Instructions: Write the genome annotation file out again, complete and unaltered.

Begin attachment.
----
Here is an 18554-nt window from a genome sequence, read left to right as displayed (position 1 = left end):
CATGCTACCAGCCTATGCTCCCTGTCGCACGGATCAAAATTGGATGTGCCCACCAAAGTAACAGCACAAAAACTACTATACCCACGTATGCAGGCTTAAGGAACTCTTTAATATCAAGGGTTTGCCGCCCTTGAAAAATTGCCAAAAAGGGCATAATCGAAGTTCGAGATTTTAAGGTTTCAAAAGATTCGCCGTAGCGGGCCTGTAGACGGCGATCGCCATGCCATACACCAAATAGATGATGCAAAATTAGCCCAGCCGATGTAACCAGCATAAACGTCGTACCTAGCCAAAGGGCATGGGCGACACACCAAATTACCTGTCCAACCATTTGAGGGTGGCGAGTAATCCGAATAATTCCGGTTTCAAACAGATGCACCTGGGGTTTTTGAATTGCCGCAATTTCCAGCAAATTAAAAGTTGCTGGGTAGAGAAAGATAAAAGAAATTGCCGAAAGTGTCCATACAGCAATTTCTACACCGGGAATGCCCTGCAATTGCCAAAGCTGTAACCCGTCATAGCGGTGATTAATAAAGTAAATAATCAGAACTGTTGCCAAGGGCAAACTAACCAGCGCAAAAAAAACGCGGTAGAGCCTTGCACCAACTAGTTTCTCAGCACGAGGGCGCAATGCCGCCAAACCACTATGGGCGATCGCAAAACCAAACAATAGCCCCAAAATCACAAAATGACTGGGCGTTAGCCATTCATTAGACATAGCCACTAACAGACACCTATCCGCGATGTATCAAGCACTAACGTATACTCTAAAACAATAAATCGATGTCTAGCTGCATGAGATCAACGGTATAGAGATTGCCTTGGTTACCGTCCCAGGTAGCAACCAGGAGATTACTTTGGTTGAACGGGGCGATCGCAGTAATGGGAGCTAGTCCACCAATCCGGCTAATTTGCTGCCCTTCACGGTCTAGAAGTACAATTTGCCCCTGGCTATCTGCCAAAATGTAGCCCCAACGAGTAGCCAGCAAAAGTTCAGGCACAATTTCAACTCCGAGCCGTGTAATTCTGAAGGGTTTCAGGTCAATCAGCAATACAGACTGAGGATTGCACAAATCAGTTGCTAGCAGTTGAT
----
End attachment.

Here is an 18554-nt window from a genome sequence, read left to right as displayed (position 1 = left end):
CATGCTACCAGCCTATGCTCCCTGTCGCACGGATCAAAATTGGATGTGCCCACCAAAGTAACAGCACAAAAACTACTATACCCACGTATGCAGGCTTAAGGAACTCTTTAATATCAAGGGTTTGCCGCCCTTGAAAAATTGCCAAAAAGGGCATAATCGAAGTTCGAGATTTTAAGGTTTCAAAAGATTCGCCGTAGCGGGCCTGTAGACGGCGATCGCCATGCCATACACCAAATAGATGATGCAAAATTAGCCCAGCCGATGTAACCAGCATAAACGTCGTACCTAGCCAAAGGGCATGGGCGACACACCAAATTACCTGTCCAACCATTTGAGGGTGGCGAGTAATCCGAATAATTCCGGTTTCAAACAGATGCACCTGGGGTTTTTGAATTGCCGCAATTTCCAGCAAATTAAAAGTTGCTGGGTAGAGAAAGATAAAAGAAATTGCCGAAAGTGTCCATACAGCAATTTCTACACCGGGAATGCCCTGCAATTGCCAAAGCTGTAACCCGTCATAGCGGTGATTAATAAAGTAAATAATCAGAACTGTTGCCAAGGGCAAACTAACCAGCGCAAAAAAAACGCGGTAGAGCCTTGCACCAACTAGTTTCTCAGCACGAGGGCGCAATGCCGCCAAACCACTATGGGCGATCGCAAAACCAAACAATAGCCCCAAAATCACAAAATGACTGGGCGTTAGCCATTCATTAGACATAGCCACTAACAGACACCTATCCGCGATGTATCAAGCACTAACGTATACTCTAAAACAATAAATCGATGTCTAGCTGCATGAGATCAACGGTATAGAGATTGCCTTGGTTACCGTCCCAGGTAGCAACCAGGAGATTACTTTGGTTGAACGGGGCGATCGCAGTAATGGGAGCTAGTCCACCAATCCGGCTAATTTGCTGCCCTTCACGGTCTAGAAGTACAATTTGCCCCTGGCTATCTGCCAAAATGTAGCCCCAACGAGTAGCCAGCAAAAGTTCAGGCACAATTTCAACTCCGAGCCGTGTAATTCTGAAGGGTTTCAGGTCAATCAGCAATACAGACTGAGGATTGCACAAATCAGTTGCTAGCAGTTGAT